Heart and Vascular Institute Patient Stories
Every day, our heart and vascular health care team makes a difference in the lives of our patients. From providing routine testing in our outpatient offices, to assisting in critical procedures, guiding complex surgeries, providing rehabilitation services, and supporting patients in their recovery — we're there every step of the way.
Here are some examples of how that care can have a positive impact in the lives of our patients.
(Note: These patients' treatments and results may not be representative of all similar cases.)
Annette Amendola has a lot of experience recognizing signs and symptoms of a more serious heart problem. She is trained as a critical care nurse, and she also has experienced a lot of loss of people in her life related to heart conditions.
Under care at the Heart and Vascular Institute, Annette received her correct diagnosis and started a plan that has led her to riding a bike again and being able to attend her daughter’s wedding.
“If your physical complaints aren’t being acknowledged, seek second opinions,” said Annette. “When it comes to your heart, don’t be complacent.”
» Read Annette's story.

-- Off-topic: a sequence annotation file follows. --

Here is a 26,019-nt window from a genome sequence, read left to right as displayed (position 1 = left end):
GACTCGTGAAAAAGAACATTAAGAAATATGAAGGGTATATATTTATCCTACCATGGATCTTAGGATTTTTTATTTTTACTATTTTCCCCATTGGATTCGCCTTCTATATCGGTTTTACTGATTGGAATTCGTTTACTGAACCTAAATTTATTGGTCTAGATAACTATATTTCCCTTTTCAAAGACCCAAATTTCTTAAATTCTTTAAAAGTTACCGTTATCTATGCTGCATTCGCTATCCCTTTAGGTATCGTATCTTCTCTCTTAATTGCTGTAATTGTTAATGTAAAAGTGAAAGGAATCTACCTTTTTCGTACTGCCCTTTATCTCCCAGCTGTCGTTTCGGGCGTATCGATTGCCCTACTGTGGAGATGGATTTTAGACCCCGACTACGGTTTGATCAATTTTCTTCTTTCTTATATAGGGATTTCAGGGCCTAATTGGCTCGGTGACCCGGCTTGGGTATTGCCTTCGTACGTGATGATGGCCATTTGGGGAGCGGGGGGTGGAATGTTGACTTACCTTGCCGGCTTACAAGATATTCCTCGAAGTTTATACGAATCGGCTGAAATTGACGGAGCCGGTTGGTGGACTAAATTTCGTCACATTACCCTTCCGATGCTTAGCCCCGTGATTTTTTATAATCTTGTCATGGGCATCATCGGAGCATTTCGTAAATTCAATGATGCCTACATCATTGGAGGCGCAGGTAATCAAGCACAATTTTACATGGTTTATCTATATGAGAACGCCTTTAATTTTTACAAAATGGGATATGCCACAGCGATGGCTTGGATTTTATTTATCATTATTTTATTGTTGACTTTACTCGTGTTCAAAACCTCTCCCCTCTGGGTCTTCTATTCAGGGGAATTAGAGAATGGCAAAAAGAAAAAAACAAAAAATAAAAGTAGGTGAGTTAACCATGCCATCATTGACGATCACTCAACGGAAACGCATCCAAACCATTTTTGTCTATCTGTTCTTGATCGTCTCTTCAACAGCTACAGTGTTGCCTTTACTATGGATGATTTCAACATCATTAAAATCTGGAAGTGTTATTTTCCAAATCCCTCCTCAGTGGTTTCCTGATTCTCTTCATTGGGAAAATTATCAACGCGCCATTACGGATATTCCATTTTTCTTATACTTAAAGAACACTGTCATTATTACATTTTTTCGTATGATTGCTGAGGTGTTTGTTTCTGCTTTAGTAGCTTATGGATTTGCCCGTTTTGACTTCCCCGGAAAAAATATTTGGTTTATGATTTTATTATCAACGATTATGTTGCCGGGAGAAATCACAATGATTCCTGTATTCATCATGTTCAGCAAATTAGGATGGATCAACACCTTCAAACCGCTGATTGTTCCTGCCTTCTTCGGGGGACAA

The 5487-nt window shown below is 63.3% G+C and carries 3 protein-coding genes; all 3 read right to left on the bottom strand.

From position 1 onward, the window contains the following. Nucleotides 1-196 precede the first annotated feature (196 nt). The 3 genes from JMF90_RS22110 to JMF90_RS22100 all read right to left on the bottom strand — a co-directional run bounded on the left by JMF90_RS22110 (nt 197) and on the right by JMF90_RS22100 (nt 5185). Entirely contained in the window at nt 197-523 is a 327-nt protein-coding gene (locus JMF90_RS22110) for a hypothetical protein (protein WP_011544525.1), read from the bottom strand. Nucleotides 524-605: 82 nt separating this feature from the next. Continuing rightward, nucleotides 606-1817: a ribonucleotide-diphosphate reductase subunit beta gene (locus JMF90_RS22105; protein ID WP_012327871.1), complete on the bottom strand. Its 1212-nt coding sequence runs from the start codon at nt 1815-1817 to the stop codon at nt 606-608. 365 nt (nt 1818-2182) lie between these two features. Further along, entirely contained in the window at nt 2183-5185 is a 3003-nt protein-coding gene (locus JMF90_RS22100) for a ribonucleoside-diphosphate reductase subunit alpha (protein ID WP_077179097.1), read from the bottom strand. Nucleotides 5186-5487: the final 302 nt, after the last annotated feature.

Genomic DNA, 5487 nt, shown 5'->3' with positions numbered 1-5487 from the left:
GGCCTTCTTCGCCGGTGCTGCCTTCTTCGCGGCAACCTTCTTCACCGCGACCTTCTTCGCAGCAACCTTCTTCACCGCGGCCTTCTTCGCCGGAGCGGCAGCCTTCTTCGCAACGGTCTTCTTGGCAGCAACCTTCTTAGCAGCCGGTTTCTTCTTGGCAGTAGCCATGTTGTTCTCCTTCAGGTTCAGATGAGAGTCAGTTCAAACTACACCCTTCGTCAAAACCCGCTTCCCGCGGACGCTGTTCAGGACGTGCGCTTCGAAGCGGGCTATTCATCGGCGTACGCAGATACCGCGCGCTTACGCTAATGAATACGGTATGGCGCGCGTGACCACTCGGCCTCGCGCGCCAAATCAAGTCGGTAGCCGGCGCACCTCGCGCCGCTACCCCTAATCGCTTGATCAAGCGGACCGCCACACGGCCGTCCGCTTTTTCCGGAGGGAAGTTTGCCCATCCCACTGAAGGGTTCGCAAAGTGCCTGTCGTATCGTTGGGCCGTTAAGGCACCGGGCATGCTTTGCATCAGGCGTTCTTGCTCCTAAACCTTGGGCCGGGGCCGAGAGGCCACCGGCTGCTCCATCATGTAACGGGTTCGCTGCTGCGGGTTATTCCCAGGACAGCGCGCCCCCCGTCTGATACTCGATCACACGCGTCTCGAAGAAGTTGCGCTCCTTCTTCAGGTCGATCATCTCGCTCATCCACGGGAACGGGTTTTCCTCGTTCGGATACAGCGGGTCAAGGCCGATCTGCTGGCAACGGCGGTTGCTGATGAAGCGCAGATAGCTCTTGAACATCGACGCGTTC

As an active member of her church and grandmother of four, Birdie Dally was used to keeping busy. One day, Birdie noticed that she was having problems breathing while singing at church.
After a heart catheterization and stress test, she was diagnosed with mitral valve prolapse and underwent minimally invasive robotic-assisted surgery for valve repair.
Now Birdie is back to most normal activities and playing basketball with her grandchildren just months after her surgery. She encourages others who might have mitral valve prolapse to not ignore their symptoms and follow up with their doctor before their condition worsens.
» Read Birdie's story.
Dan Demarines’ chest pain seemed to amplify when he would lie down at night to sleep, so he slept upright.
Following a catheter ablation for his diagnosis of an abnormal heart rhythm, Dan felt great. But, after a year-and-a-half, his symptoms returned. Only now, they were worse.
Dan’s cardiologist referred him to the Heart and Vascular Institute where Vinay Badhwar, MD, immediately diagnosed him with a severe form of mitral valve prolapse. Dr. Badhwar repaired Dan's heart valve using minimally invasive robotic surgery.
Just two months later, Dan was back to doing what he did before his heart complications.
» Read Dan's story.
Debbie DiStefano had been feeling worse and worse following her mitral valve prolapse diagnosis. In 2012, she found out her valve was indeed leaking which was causing her to feel more and more sick.